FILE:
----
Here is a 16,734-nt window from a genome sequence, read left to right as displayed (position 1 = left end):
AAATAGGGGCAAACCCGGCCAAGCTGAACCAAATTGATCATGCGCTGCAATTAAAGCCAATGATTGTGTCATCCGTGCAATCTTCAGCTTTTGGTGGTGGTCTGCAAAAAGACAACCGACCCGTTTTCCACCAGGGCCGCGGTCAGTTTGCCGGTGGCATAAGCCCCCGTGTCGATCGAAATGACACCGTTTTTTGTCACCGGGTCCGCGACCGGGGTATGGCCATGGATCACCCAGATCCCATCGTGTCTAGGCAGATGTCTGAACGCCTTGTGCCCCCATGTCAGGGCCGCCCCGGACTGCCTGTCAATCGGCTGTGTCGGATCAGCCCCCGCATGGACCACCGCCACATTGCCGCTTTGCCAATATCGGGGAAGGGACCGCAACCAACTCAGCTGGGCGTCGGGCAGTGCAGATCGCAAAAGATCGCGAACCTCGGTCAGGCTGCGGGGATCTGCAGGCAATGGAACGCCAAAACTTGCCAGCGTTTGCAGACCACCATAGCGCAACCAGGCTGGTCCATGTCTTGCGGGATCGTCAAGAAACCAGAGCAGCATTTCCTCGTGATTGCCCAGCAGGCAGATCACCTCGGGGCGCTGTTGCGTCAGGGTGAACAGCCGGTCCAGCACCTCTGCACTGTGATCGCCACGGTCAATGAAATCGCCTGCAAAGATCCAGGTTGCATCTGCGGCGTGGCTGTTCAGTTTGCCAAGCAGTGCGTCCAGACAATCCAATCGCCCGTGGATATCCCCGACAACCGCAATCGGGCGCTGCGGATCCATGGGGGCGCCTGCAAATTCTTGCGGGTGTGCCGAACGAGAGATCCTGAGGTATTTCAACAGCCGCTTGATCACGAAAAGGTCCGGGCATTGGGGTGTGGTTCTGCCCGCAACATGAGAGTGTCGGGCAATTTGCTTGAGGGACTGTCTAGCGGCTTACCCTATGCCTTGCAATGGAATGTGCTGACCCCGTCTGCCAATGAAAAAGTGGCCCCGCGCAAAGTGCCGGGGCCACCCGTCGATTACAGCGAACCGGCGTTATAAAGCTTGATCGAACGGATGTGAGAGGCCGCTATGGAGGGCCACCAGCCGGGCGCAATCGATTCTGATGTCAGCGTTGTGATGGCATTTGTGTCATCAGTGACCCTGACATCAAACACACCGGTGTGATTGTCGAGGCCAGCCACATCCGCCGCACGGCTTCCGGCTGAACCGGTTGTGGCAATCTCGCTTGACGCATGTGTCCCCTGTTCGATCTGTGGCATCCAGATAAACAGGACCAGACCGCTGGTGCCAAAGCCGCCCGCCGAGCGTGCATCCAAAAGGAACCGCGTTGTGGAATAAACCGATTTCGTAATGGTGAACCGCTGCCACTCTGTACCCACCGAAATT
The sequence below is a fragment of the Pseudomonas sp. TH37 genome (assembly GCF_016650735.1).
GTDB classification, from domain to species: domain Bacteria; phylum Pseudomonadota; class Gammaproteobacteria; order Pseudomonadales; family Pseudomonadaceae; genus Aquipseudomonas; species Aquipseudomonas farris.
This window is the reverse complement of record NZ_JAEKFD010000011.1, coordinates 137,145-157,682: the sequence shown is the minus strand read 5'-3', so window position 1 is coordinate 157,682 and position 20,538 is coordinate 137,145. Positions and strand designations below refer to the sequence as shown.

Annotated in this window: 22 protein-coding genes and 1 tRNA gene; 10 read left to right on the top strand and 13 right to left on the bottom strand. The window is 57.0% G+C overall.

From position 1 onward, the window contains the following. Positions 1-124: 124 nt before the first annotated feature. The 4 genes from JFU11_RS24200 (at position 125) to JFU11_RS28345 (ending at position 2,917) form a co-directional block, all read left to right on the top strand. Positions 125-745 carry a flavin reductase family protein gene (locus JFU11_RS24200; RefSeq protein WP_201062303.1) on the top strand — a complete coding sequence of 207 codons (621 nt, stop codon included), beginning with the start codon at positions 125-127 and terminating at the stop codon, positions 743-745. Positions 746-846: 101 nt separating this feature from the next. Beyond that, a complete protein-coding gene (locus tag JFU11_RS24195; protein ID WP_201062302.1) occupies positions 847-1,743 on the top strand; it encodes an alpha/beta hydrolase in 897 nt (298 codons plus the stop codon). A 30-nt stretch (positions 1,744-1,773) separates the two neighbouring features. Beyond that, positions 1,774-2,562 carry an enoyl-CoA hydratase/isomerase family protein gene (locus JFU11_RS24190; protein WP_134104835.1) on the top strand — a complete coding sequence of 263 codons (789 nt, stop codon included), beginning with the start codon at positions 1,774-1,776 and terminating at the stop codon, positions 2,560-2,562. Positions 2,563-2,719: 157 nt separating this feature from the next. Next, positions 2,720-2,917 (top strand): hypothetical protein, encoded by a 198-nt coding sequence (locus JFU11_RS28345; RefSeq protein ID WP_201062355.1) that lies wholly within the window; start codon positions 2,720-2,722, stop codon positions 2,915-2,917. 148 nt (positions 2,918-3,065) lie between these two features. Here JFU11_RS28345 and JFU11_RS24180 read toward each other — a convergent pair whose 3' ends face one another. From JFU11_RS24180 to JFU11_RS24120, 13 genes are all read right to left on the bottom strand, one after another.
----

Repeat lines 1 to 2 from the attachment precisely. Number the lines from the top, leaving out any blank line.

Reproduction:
Here is a 16,734-nt window from a genome sequence, read left to right as displayed (position 1 = left end):
AAATAGGGGCAAACCCGGCCAAGCTGAACCAAATTGATCATGCGCTGCAATTAAAGCCAATGATTGTGTCATCCGTGCAATCTTCAGCTTTTGGTGGTGGTCTGCAAAAAGACAACCGACCCGTTTTCCACCAGGGCCGCGGTCAGTTTGCCGGTGGCATAAGCCCCCGTGTCGATCGAAATGACACCGTTTTTTGTCACCGGGTCCGCGACCGGGGTATGGCCATGGATCACCCAGATCCCATCGTGTCTAGGCAGATGTCTGAACGCCTTGTGCCCCCATGTCAGGGCCGCCCCGGACTGCCTGTCAATCGGCTGTGTCGGATCAGCCCCCGCATGGACCACCGCCACATTGCCGCTTTGCCAATATCGGGGAAGGGACCGCAACCAACTCAGCTGGGCGTCGGGCAGTGCAGATCGCAAAAGATCGCGAACCTCGGTCAGGCTGCGGGGATCTGCAGGCAATGGAACGCCAAAACTTGCCAGCGTTTGCAGACCACCATAGCGCAACCAGGCTGGTCCATGTCTTGCGGGATCGTCAAGAAACCAGAGCAGCATTTCCTCGTGATTGCCCAGCAGGCAGATCACCTCGGGGCGCTGTTGCGTCAGGGTGAACAGCCGGTCCAGCACCTCTGCACTGTGATCGCCACGGTCAATGAAATCGCCTGCAAAGATCCAGGTTGCATCTGCGGCGTGGCTGTTCAGTTTGCCAAGCAGTGCGTCCAGACAATCCAATCGCCCGTGGATATCCCCGACAACCGCAATCGGGCGCTGCGGATCCATGGGGGCGCCTGCAAATTCTTGCGGGTGTGCCGAACGAGAGATCCTGAGGTATTTCAACAGCCGCTTGATCACGAAAAGGTCCGGGCATTGGGGTGTGGTTCTGCCCGCAACATGAGAGTGTCGGGCAATTTGCTTGAGGGACTGTCTAGCGGCTTACCCTATGCCTTGCAATGGAATGTGCTGACCCCGTCTGCCAATGAAAAAGTGGCCCCGCGCAAAGTGCCGGGGCCACCCGTCGATTACAGCGAACCGGCGTTATAAAGCTTGATCGAACGGATGTGAGAGGCCGCTATGGAGGGCCACCAGCCGGGCGCAATCGATTCTGATGTCAGCGTTGTGATGGCATTTGTGTCATCAGTGACCCTGACATCAAACACACCGGTGTGATTGTCGAGGCCAGCCACATCCGCCGCACGGCTTCCGGCTGAACCGGTTGTGGCAATCTCGCTTGACGCATGTGTCCCCTGTTCGATCTGTGGCATCCAGATAAACAGGACCAGACCGCTGGTGCCAAAGCCGCCCGCCGAGCGTGCATCCAAAAGGAACCGCGTTGTGGAATAAACCGATTTCGTAATGGTGAACCGCTGCCACTCTGTACCCACCGAAATT